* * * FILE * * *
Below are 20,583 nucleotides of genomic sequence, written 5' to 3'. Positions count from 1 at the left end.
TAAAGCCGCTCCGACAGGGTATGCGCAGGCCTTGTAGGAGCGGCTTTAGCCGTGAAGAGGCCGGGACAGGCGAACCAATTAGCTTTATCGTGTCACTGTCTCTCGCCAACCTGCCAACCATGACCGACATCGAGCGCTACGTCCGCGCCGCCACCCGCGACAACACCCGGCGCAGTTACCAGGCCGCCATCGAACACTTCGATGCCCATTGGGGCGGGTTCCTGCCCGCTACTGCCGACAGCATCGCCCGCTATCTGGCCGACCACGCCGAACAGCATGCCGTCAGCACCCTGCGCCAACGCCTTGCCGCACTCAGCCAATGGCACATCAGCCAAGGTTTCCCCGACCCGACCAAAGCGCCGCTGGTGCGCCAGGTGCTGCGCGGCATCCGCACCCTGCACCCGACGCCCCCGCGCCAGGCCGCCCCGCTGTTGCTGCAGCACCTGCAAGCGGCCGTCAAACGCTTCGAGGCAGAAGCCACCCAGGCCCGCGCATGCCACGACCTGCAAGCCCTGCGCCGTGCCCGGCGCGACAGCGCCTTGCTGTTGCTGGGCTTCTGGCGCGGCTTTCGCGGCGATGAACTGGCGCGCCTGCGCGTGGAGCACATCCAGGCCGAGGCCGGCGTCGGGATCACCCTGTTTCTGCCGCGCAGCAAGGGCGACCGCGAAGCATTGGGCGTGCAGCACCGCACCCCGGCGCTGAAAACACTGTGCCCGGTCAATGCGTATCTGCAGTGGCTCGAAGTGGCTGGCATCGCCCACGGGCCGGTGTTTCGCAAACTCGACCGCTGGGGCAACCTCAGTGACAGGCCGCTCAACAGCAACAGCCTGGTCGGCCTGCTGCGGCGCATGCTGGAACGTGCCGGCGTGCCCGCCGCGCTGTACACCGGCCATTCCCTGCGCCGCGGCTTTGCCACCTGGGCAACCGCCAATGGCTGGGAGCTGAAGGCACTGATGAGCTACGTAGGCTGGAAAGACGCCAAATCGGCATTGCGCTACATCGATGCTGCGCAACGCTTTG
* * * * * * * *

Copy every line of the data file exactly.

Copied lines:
Below are 20,583 nucleotides of genomic sequence, written 5' to 3'. Positions count from 1 at the left end.
TAAAGCCGCTCCGACAGGGTATGCGCAGGCCTTGTAGGAGCGGCTTTAGCCGTGAAGAGGCCGGGACAGGCGAACCAATTAGCTTTATCGTGTCACTGTCTCTCGCCAACCTGCCAACCATGACCGACATCGAGCGCTACGTCCGCGCCGCCACCCGCGACAACACCCGGCGCAGTTACCAGGCCGCCATCGAACACTTCGATGCCCATTGGGGCGGGTTCCTGCCCGCTACTGCCGACAGCATCGCCCGCTATCTGGCCGACCACGCCGAACAGCATGCCGTCAGCACCCTGCGCCAACGCCTTGCCGCACTCAGCCAATGGCACATCAGCCAAGGTTTCCCCGACCCGACCAAAGCGCCGCTGGTGCGCCAGGTGCTGCGCGGCATCCGCACCCTGCACCCGACGCCCCCGCGCCAGGCCGCCCCGCTGTTGCTGCAGCACCTGCAAGCGGCCGTCAAACGCTTCGAGGCAGAAGCCACCCAGGCCCGCGCATGCCACGACCTGCAAGCCCTGCGCCGTGCCCGGCGCGACAGCGCCTTGCTGTTGCTGGGCTTCTGGCGCGGCTTTCGCGGCGATGAACTGGCGCGCCTGCGCGTGGAGCACATCCAGGCCGAGGCCGGCGTCGGGATCACCCTGTTTCTGCCGCGCAGCAAGGGCGACCGCGAAGCATTGGGCGTGCAGCACCGCACCCCGGCGCTGAAAACACTGTGCCCGGTCAATGCGTATCTGCAGTGGCTCGAAGTGGCTGGCATCGCCCACGGGCCGGTGTTTCGCAAACTCGACCGCTGGGGCAACCTCAGTGACAGGCCGCTCAACAGCAACAGCCTGGTCGGCCTGCTGCGGCGCATGCTGGAACGTGCCGGCGTGCCCGCCGCGCTGTACACCGGCCATTCCCTGCGCCGCGGCTTTGCCACCTGGGCAACCGCCAATGGCTGGGAGCTGAAGGCACTGATGAGCTACGTAGGCTGGAAAGACGCCAAATCGGCATTGCGCTACATCGATGCTGCGCAACGCTTTG